Without folders, I couldn’t see how I could stand using To Do. I had to confess to Steve that this was not the solution we were looking for. Back we went to Wunderlist.

After a few more months, I got an email from Microsoft telling me that the single most asked-for feature was finally being added: the ability to put lists into folders. I decided not to torture Steve until I was sure that To Do was really going to work this time. I installed it on all my devices. I didn’t delete everything one by one and again import from Wunderlist, but instead just played around with putting lists into folders.

After getting them all organized just so on my Mac, I looked at the iOS version and it only half-synced my carefully curated folders. I thought maybe it would take a little while to sync the changes across, but they never did get into sync. Back in the bin went To Do.

How about Reminders?

Reminders icon
Reminders – the Worst of Them All

With iOS 13 and macOS Catalina, we have a brand new Reminders. It works off of a new database structure and it looks like it has everything we want. You can share lists, you can create groups of lists (which are essentially folders), you can indent lists so they’re essentially sub-tasks like in Wunderlist. They’ve put in a dedicated field for URLs which is pretty handy too. One of the main types of lists we share is the ones for Christmas shopping. Lots of times there are URLs of what we’re going to buy online. You can even add images to reminders.

It seemed like a perfect solution for our Apple-centric family. What could be better than something that comes built-in?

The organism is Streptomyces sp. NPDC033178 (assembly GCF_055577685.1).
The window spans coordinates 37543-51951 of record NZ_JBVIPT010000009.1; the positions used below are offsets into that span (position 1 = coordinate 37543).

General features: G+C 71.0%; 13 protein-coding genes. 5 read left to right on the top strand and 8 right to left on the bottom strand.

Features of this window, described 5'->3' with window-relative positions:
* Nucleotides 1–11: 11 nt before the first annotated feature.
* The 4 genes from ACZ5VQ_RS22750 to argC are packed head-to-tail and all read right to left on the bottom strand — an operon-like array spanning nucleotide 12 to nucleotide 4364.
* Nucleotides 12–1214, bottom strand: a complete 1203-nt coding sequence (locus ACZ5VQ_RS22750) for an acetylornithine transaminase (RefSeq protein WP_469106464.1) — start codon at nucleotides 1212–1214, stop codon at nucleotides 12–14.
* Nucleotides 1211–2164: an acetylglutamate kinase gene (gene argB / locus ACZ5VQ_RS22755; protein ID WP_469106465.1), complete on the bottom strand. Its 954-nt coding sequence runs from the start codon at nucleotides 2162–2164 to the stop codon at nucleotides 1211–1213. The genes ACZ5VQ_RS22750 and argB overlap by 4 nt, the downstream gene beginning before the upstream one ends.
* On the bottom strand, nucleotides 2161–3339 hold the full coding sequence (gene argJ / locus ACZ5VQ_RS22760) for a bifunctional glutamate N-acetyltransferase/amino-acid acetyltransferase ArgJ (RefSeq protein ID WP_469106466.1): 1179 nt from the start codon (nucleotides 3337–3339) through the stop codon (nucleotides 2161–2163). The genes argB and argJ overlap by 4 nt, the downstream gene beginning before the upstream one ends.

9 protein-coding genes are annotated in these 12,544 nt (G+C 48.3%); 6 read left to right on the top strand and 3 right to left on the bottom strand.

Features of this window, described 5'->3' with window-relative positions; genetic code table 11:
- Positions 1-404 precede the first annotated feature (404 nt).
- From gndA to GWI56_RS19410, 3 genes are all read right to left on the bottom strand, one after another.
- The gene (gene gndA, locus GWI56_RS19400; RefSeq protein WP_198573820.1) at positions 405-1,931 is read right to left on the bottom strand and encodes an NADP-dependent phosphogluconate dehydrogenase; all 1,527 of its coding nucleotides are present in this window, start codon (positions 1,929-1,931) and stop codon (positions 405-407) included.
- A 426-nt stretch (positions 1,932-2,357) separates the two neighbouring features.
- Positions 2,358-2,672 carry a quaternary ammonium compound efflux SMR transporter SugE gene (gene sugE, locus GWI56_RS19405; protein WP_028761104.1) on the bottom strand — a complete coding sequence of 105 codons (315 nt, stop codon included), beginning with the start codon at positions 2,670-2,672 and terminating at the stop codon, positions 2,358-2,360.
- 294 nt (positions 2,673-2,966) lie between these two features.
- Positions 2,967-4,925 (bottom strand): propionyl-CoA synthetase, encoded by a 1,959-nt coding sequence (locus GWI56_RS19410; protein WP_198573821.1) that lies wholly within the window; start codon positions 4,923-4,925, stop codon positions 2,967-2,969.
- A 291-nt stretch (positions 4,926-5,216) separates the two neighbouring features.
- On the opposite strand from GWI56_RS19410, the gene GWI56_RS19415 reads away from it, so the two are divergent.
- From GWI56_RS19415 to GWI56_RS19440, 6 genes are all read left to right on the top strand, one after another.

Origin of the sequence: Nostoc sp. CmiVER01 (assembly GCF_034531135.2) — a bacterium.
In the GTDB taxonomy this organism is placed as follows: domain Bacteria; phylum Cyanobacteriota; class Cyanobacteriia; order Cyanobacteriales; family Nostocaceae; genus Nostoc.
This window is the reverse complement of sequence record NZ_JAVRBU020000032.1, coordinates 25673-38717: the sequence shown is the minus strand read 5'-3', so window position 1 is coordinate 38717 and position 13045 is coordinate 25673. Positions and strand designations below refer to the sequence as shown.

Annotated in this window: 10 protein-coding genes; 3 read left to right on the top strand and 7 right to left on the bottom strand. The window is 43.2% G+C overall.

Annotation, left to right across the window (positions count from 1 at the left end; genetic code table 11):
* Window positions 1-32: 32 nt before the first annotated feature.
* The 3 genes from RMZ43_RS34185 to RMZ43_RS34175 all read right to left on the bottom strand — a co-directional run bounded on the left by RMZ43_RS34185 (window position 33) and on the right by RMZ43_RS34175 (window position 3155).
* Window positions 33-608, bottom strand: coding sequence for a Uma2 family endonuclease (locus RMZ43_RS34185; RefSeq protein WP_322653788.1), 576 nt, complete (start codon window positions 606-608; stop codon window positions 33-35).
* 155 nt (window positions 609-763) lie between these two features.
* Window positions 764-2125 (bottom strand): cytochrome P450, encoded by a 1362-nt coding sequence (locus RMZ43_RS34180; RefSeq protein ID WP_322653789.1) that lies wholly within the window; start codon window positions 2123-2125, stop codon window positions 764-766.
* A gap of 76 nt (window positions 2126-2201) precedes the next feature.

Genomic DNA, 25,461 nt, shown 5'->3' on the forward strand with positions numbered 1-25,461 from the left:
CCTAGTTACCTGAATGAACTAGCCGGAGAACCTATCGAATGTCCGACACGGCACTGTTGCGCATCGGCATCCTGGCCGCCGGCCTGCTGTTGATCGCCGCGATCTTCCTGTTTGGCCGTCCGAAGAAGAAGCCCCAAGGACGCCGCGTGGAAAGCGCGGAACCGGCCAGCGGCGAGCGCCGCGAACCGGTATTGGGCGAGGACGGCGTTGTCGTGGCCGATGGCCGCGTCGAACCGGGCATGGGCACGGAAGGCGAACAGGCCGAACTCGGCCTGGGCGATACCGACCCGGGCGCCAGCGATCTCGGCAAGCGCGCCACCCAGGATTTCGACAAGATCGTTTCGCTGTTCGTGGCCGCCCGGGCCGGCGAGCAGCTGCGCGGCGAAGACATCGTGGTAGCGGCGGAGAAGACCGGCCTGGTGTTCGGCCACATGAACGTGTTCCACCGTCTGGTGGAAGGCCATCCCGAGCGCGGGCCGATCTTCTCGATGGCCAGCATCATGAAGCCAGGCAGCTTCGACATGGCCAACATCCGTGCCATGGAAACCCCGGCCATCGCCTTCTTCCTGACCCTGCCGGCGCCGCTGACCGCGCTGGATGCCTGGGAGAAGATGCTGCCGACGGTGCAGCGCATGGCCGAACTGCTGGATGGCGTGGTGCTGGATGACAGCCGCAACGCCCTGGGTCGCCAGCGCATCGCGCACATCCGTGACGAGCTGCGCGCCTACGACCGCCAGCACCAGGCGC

Well, I’ll tell you what could be better. It could be better if it actually worked. Reminders in its current incarnation as of November 2019 is a constant source of frustration.

Groups are probably the worst in terms of not working properly. created 11 lists inside that group for the 11 people we buy for. So far so good. I shared each list individually over to Steve. We both created a Christmas group on our own, which is totally fine. I don’t think forcing one person’s organization model onto another’s is a good idea at all.

And that’s when things went down the toilet. I was able to drag and drop each list into my Christmas Group using my Mac. Steve tried to do the same from his iPhone, but dragging the lists did not drop them into the Group. Ok, fine. He went to his Mac to do it. All of the lists would move into his Christmas group except 2. They simply would not move.

Later I discovered that one person’s Christmas list was not inside the Christmas group on my phone, but it is inside the group on my Mac. So syncing doesn’t work. Since I can’t move it on my phone, and technically it’s already inside according to my Mac’s version, there’s nothing I can do but stare at that one recalcitrant list.

The next most annoying thing is that while tapping on a Group name will fold it up neatly and tapping again will reveal the contents of the Group, often the Groups spontaneously open. I’ll be working in my Podcast Group looking at one list item, and suddenly my Christmas Group pops open and reveals itself, pushing the Podcast lists down below the window. I have to fold Christmas back up to be able to view the Podcast Group.

I didn’t put this in my requirements, but being able to bring back a completed item in a list app is essential. Let’s take the “Bring to Lindsay’s” list example. I bring my own pillows so that’s on my list. I check it off when packing up, but the next time we’re preparing to go to her house I bring it back from the completed items conveniently available within each list.

I couldn’t seem to find completed items in Reminders on the Mac so I resorted to using Help. According to the Reminders User Guide:

In the Reminders app on your Mac, scroll to the top of the reminder list until you see Completed, then click Show.

Two problems with this. If I did find it there, it would be all completed items for all lists. So I’d have to scroll past Christmas presents I’ve already purchased, action Items I’ve completed in my daily life and my podcast life in order to find my pillows.

But that’s actually problem 2, hidden after the fact that there is no Completed list up at the top. I’ve got Today, Scheduled, All, and Flagged and right after that is My Lists. If I go into a list with everything completed, it says “All Items Completed” in the center with a big fat 0 in the upper right for how many I have left. Nowhere does it show me a list of completed items.